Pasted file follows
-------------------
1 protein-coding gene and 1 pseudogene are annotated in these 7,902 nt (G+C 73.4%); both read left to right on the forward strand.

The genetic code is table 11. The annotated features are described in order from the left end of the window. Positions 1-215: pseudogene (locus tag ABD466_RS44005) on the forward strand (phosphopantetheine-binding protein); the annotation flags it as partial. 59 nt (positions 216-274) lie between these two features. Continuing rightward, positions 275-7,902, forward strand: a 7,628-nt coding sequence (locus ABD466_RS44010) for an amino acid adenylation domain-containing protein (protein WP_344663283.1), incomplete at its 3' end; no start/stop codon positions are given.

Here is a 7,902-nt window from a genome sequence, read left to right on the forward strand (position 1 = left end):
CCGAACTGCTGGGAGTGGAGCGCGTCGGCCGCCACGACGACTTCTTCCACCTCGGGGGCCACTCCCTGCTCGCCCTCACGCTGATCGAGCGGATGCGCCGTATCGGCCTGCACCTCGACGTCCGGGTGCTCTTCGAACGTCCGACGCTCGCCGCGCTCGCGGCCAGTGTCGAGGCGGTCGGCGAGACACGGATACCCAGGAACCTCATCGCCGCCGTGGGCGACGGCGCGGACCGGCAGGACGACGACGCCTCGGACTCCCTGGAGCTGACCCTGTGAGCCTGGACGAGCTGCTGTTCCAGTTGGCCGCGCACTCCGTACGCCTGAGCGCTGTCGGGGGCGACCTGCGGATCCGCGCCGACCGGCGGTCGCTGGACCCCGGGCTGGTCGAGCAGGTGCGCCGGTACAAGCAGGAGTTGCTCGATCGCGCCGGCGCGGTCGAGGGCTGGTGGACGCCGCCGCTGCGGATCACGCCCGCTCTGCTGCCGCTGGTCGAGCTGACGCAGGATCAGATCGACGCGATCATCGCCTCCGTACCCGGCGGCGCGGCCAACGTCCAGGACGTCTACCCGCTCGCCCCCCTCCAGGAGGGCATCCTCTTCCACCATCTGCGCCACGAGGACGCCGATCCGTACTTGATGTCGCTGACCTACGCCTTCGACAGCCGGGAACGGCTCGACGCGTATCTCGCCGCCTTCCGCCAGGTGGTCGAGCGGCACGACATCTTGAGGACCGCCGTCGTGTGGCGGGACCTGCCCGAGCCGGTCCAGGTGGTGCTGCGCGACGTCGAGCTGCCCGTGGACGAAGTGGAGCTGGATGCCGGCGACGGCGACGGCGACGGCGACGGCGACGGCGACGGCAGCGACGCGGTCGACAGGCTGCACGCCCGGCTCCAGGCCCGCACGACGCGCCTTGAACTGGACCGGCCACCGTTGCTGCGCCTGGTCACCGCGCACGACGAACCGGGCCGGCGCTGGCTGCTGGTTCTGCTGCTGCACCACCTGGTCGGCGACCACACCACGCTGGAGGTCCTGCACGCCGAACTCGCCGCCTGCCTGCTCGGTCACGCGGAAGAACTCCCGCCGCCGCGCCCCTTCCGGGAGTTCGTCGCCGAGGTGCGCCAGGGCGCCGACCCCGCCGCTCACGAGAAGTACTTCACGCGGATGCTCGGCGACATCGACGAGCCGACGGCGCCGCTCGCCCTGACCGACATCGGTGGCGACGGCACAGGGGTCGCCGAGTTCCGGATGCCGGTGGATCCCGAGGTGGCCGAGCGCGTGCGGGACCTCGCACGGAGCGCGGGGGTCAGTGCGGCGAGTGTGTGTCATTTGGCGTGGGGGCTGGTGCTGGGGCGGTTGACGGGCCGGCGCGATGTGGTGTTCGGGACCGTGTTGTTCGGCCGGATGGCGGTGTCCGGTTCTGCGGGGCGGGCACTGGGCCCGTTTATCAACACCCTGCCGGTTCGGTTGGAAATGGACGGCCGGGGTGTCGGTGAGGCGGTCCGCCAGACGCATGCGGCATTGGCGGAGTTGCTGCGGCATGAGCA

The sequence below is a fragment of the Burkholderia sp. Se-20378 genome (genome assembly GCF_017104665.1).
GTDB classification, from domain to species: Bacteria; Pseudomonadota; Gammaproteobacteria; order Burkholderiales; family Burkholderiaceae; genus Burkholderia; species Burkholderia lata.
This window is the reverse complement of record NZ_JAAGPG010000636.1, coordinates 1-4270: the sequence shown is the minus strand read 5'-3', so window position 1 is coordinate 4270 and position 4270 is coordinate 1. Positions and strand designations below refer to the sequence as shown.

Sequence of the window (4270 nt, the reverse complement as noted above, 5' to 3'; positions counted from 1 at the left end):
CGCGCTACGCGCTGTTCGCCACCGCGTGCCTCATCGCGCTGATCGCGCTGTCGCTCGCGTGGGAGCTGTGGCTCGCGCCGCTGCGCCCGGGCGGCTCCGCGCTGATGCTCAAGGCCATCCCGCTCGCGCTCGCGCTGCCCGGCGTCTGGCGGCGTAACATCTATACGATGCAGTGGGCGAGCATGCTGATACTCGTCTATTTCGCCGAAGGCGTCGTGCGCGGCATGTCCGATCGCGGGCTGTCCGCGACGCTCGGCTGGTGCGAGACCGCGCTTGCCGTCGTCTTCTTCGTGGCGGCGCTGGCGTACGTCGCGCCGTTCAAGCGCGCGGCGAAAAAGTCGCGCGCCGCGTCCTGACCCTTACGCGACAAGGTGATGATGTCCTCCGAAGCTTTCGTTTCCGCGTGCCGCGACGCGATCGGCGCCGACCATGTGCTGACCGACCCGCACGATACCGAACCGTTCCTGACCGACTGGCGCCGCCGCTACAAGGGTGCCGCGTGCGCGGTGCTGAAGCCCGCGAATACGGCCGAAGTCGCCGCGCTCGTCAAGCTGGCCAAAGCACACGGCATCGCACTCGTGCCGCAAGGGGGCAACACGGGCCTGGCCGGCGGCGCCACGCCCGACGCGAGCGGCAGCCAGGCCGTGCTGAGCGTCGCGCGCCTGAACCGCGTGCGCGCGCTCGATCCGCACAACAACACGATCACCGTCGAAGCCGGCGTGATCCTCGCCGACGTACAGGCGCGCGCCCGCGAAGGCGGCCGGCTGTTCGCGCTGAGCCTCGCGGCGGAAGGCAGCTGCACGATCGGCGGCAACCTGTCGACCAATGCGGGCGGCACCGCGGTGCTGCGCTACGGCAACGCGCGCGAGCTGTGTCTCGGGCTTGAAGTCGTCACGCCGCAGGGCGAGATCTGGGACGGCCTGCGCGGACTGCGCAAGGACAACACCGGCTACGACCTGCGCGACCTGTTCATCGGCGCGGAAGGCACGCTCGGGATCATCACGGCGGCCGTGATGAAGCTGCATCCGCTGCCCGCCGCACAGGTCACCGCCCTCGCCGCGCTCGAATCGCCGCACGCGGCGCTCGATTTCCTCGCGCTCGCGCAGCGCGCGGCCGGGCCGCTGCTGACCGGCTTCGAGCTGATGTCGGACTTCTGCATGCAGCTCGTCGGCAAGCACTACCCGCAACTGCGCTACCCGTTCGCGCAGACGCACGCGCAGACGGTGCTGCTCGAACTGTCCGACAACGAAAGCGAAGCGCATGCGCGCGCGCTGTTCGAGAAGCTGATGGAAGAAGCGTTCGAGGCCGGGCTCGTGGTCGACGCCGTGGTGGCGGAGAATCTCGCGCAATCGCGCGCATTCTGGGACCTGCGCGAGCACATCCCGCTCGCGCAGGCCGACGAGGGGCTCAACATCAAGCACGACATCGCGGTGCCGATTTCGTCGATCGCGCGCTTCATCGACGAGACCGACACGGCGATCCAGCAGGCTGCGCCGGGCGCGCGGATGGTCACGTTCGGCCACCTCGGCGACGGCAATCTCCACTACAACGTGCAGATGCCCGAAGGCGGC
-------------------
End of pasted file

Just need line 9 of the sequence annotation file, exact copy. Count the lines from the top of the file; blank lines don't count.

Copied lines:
CGCGCTACGCGCTGTTCGCCACCGCGTGCCTCATCGCGCTGATCGCGCTGTCGCTCGCGTGGGAGCTGTGGCTCGCGCCGCTGCGCCCGGGCGGCTCCGCGCTGATGCTCAAGGCCATCCCGCTCGCGCTCGCGCTGCCCGGCGTCTGGCGGCGTAACATCTATACGATGCAGTGGGCGAGCATGCTGATACTCGTCTATTTCGCCGAAGGCGTCGTGCGCGGCATGTCCGATCGCGGGCTGTCCGCGACGCTCGGCTGGTGCGAGACCGCGCTTGCCGTCGTCTTCTTCGTGGCGGCGCTGGCGTACGTCGCGCCGTTCAAGCGCGCGGCGAAAAAGTCGCGCGCCGCGTCCTGACCCTTACGCGACAAGGTGATGATGTCCTCCGAAGCTTTCGTTTCCGCGTGCCGCGACGCGATCGGCGCCGACCATGTGCTGACCGACCCGCACGATACCGAACCGTTCCTGACCGACTGGCGCCGCCGCTACAAGGGTGCCGCGTGCGCGGTGCTGAAGCCCGCGAATACGGCCGAAGTCGCCGCGCTCGTCAAGCTGGCCAAAGCACACGGCATCGCACTCGTGCCGCAAGGGGGCAACACGGGCCTGGCCGGCGGCGCCACGCCCGACGCGAGCGGCAGCCAGGCCGTGCTGAGCGTCGCGCGCCTGAACCGCGTGCGCGCGCTCGATCCGCACAACAACACGATCACCGTCGAAGCCGGCGTGATCCTCGCCGACGTACAGGCGCGCGCCCGCGAAGGCGGCCGGCTGTTCGCGCTGAGCCTCGCGGCGGAAGGCAGCTGCACGATCGGCGGCAACCTGTCGACCAATGCGGGCGGCACCGCGGTGCTGCGCTACGGCAACGCGCGCGAGCTGTGTCTCGGGCTTGAAGTCGTCACGCCGCAGGGCGAGATCTGGGACGGCCTGCGCGGACTGCGCAAGGACAACACCGGCTACGACCTGCGCGACCTGTTCATCGGCGCGGAAGGCACGCTCGGGATCATCACGGCGGCCGTGATGAAGCTGCATCCGCTGCCCGCCGCACAGGTCACCGCCCTCGCCGCGCTCGAATCGCCGCACGCGGCGCTCGATTTCCTCGCGCTCGCGCAGCGCGCGGCCGGGCCGCTGCTGACCGGCTTCGAGCTGATGTCGGACTTCTGCATGCAGCTCGTCGGCAAGCACTACCCGCAACTGCGCTACCCGTTCGCGCAGACGCACGCGCAGACGGTGCTGCTCGAACTGTCCGACAACGAAAGCGAAGCGCATGCGCGCGCGCTGTTCGAGAAGCTGATGGAAGAAGCGTTCGAGGCCGGGCTCGTGGTCGACGCCGTGGTGGCGGAGAATCTCGCGCAATCGCGCGCATTCTGGGACCTGCGCGAGCACATCCCGCTCGCGCAGGCCGACGAGGGGCTCAACATCAAGCACGACATCGCGGTGCCGATTTCGTCGATCGCGCGCTTCATCGACGAGACCGACACGGCGATCCAGCAGGCTGCGCCGGGCGCGCGGATGGTCACGTTCGGCCACCTCGGCGACGGCAATCTCCACTACAACGTGCAGATGCCCGAAGGCGGC